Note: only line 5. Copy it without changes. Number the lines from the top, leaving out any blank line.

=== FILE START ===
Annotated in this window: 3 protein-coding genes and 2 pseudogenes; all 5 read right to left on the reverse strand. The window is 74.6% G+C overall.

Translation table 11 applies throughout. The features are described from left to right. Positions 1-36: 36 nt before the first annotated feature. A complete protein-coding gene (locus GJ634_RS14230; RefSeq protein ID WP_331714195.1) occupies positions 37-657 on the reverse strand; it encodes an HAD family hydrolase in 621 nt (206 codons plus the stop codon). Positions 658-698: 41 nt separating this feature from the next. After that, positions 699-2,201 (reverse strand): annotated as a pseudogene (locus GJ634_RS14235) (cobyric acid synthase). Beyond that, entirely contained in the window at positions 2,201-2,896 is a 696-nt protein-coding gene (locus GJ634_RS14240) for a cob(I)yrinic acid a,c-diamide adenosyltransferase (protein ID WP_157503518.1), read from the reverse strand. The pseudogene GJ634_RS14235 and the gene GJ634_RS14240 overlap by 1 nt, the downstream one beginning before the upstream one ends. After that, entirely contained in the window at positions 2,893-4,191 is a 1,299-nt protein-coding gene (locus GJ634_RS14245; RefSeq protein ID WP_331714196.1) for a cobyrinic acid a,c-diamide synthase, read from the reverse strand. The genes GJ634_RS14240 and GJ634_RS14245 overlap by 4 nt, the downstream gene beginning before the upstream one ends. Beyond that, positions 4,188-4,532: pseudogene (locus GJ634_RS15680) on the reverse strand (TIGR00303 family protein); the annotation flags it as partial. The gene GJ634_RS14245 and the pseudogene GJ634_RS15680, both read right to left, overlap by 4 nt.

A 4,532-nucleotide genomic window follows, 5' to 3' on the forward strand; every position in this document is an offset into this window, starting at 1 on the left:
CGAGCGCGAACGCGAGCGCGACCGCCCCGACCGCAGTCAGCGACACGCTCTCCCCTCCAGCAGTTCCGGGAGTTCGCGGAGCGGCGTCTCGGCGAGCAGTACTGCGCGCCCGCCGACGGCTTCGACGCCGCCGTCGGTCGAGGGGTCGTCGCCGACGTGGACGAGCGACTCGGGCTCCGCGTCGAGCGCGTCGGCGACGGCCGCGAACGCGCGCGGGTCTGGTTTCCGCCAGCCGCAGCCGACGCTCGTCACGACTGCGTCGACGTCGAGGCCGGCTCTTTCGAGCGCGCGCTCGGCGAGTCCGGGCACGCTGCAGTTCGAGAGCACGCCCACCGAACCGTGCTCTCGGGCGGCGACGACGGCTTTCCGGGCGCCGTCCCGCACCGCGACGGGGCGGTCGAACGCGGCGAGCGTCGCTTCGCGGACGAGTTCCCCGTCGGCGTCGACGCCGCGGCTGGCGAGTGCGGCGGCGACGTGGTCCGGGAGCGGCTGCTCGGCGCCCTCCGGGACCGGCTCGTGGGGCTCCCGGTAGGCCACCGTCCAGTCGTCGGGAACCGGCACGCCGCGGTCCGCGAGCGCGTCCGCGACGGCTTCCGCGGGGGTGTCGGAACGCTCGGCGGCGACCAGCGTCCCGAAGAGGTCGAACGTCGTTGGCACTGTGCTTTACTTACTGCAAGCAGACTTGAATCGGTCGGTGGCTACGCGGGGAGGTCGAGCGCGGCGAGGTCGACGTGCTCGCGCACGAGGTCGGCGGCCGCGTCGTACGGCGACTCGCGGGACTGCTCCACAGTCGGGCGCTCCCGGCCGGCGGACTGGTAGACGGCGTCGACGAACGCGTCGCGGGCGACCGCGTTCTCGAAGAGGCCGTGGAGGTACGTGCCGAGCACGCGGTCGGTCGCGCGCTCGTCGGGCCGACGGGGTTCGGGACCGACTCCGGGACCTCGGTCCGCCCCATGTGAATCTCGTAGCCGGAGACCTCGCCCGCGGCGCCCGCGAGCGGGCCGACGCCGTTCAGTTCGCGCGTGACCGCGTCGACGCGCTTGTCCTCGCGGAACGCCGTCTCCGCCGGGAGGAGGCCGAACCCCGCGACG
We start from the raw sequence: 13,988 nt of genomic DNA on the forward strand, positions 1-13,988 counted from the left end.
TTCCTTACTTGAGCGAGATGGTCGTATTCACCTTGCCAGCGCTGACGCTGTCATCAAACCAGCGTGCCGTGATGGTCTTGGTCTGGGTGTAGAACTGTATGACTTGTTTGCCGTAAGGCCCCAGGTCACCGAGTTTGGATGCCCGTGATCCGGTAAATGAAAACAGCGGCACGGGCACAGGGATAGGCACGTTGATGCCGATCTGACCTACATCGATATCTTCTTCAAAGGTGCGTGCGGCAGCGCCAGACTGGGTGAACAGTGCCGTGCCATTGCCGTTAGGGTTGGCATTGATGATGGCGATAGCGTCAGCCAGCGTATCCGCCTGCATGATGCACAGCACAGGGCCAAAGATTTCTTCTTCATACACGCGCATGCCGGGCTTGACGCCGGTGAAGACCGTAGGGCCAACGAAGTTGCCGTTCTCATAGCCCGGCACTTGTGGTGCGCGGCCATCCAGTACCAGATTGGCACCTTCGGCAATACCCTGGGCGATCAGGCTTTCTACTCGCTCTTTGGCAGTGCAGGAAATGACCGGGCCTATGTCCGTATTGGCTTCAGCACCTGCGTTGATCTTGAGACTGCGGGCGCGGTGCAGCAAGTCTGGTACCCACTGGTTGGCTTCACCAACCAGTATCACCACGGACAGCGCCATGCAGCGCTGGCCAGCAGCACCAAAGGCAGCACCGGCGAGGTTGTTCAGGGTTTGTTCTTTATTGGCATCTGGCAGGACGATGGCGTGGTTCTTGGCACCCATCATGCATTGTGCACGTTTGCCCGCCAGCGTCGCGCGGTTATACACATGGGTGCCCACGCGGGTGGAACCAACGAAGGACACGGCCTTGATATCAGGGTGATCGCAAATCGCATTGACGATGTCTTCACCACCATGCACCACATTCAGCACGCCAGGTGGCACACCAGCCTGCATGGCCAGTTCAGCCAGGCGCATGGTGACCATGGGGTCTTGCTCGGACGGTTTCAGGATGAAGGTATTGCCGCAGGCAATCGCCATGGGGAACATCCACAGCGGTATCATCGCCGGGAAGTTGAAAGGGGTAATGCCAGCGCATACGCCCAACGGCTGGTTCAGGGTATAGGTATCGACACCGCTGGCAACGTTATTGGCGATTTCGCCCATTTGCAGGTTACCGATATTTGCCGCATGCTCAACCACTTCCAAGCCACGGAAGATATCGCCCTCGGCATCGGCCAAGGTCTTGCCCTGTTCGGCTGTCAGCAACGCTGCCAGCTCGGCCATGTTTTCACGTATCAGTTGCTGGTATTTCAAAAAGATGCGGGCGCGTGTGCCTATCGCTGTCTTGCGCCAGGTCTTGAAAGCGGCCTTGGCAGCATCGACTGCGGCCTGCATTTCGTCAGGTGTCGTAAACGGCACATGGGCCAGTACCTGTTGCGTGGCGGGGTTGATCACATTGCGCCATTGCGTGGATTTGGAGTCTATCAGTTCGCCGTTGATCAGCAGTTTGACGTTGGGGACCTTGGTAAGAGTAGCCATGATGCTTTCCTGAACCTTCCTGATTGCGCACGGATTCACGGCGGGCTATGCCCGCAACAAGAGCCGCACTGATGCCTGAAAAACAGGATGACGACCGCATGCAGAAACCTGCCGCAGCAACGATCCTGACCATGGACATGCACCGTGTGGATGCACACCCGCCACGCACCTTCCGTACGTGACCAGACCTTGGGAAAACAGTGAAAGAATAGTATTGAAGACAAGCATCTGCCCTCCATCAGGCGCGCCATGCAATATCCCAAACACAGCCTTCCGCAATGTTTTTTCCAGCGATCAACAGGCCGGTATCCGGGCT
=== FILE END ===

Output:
We start from the raw sequence: 13,988 nt of genomic DNA on the forward strand, positions 1-13,988 counted from the left end.